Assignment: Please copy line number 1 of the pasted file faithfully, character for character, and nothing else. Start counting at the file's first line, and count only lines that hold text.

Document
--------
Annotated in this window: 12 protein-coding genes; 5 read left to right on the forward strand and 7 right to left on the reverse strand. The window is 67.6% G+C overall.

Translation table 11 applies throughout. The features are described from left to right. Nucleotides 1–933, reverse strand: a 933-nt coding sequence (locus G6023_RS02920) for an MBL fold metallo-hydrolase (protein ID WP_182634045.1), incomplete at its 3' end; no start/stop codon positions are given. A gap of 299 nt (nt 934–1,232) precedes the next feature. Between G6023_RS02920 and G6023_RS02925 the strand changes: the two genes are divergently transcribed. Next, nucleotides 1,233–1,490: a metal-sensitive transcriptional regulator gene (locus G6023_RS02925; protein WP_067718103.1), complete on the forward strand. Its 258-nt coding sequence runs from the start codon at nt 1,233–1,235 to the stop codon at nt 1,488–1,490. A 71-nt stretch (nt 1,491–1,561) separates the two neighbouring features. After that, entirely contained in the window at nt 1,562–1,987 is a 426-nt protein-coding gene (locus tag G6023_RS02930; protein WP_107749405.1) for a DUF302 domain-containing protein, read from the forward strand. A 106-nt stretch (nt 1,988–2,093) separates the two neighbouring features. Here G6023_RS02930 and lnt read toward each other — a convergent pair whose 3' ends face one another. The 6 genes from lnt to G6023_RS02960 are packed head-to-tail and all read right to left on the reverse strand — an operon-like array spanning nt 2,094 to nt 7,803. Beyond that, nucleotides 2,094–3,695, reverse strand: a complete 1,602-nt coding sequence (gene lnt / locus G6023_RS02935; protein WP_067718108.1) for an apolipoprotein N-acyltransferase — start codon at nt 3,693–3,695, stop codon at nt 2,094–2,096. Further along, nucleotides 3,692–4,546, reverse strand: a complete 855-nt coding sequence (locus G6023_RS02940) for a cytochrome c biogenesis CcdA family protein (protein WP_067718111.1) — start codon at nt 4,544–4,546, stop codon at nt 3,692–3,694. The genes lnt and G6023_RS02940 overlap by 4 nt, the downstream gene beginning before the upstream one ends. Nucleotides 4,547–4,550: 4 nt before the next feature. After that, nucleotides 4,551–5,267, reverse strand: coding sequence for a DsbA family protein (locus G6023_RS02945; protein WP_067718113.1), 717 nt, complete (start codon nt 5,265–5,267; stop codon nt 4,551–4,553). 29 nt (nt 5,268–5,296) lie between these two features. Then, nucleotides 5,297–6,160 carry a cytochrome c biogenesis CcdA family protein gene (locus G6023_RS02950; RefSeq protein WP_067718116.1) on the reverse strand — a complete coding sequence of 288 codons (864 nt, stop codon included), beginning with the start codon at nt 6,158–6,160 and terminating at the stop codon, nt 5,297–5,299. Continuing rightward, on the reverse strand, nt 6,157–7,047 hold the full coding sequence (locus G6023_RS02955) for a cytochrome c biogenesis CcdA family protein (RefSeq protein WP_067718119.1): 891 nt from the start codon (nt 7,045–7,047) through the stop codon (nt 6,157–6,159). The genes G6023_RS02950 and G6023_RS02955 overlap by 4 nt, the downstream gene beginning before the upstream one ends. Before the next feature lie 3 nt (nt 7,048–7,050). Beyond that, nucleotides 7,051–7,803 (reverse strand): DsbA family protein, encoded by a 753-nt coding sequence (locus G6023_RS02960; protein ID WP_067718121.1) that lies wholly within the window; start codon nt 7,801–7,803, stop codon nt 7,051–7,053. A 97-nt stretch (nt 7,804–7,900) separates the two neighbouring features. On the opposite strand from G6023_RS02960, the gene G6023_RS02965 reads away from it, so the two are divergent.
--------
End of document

Annotated in this window: 12 protein-coding genes; 5 read left to right on the forward strand and 7 right to left on the reverse strand. The window is 67.6% G+C overall.